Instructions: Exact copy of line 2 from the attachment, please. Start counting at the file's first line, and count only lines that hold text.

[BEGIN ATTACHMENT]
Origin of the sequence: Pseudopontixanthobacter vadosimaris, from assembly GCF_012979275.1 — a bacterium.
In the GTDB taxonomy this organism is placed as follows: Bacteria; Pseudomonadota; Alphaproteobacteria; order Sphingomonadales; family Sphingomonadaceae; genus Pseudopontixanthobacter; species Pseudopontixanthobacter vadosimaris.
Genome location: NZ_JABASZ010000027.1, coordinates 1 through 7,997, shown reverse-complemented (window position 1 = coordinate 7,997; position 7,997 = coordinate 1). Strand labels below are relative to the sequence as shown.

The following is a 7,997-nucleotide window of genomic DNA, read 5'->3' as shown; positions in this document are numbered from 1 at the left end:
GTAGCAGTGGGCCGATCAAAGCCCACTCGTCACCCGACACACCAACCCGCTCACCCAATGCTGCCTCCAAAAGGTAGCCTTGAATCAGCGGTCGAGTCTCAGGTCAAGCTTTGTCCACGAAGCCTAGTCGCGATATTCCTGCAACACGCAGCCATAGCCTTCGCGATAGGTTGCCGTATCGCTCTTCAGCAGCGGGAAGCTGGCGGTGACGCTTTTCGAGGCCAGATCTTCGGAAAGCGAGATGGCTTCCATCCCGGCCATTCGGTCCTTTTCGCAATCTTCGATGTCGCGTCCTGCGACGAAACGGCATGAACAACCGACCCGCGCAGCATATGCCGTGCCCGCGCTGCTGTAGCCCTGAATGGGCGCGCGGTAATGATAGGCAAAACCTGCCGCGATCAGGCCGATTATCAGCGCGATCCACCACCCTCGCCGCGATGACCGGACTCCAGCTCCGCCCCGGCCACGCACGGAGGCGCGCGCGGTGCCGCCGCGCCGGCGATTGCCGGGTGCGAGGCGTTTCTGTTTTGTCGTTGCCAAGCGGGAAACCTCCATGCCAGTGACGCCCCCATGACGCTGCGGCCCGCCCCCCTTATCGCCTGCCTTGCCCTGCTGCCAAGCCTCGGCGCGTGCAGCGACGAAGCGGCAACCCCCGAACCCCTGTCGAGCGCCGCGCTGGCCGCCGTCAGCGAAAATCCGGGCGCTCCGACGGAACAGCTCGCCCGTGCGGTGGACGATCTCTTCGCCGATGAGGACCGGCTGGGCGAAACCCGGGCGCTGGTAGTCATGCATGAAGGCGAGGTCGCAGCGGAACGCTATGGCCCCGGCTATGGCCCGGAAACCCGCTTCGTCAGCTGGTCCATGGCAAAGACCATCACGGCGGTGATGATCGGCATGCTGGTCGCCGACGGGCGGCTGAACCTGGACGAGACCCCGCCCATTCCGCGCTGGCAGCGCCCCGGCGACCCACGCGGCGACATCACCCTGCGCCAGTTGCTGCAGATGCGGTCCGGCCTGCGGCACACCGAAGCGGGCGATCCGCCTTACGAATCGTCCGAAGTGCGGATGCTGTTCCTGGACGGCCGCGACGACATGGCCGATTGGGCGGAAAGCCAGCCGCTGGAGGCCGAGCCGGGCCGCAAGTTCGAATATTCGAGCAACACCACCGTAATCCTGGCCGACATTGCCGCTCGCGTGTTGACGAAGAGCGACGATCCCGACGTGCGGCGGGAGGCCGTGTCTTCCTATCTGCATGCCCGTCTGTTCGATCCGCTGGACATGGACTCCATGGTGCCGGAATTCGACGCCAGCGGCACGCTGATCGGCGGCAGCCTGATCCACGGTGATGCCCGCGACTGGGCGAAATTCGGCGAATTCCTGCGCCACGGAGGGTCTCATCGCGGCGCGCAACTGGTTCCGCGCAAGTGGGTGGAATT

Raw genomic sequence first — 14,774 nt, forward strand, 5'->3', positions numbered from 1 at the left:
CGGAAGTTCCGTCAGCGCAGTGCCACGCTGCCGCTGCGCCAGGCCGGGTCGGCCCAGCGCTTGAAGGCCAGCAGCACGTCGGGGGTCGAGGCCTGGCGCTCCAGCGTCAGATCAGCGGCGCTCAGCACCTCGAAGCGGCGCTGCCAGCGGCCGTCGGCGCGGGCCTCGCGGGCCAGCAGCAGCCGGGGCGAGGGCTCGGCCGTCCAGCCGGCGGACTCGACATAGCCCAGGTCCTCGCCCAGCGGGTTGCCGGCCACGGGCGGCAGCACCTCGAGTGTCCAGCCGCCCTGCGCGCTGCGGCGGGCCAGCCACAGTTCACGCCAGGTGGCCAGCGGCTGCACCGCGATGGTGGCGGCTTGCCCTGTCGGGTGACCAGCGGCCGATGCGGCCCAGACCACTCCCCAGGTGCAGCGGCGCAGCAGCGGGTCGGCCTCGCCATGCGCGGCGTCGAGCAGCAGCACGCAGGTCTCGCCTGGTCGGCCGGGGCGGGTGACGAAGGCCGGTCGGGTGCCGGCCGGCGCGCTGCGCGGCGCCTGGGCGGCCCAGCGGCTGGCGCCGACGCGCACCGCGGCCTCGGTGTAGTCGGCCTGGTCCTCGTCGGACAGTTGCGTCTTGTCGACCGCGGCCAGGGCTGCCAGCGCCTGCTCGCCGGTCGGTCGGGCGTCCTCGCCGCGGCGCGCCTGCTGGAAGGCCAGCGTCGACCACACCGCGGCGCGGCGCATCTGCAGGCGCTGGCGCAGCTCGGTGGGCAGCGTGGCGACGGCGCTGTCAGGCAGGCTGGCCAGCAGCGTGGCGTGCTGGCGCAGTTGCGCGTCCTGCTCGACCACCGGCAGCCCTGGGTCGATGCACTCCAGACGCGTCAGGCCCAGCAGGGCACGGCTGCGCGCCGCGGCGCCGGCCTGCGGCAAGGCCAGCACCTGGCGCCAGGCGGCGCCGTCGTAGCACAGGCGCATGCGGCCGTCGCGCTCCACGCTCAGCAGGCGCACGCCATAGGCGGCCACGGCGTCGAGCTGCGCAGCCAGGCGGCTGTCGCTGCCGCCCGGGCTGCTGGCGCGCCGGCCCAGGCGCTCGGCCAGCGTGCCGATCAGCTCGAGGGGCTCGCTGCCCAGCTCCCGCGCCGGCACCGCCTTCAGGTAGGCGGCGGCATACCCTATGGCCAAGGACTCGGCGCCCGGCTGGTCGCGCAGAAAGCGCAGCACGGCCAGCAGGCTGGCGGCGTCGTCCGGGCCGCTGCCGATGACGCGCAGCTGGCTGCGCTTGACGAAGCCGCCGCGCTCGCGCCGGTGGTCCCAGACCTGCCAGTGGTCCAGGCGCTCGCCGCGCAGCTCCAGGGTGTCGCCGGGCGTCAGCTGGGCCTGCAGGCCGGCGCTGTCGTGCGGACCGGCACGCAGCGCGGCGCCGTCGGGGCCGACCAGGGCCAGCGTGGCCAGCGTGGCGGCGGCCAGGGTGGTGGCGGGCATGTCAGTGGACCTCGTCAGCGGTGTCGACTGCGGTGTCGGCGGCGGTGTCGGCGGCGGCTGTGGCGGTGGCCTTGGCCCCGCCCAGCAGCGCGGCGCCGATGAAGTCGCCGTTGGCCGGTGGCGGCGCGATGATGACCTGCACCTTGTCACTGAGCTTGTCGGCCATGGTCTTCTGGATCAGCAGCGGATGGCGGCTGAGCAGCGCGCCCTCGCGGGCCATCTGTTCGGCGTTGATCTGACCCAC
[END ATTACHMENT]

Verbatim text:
In the GTDB taxonomy this organism is placed as follows: Bacteria; Pseudomonadota; Alphaproteobacteria; order Sphingomonadales; family Sphingomonadaceae; genus Pseudopontixanthobacter; species Pseudopontixanthobacter vadosimaris.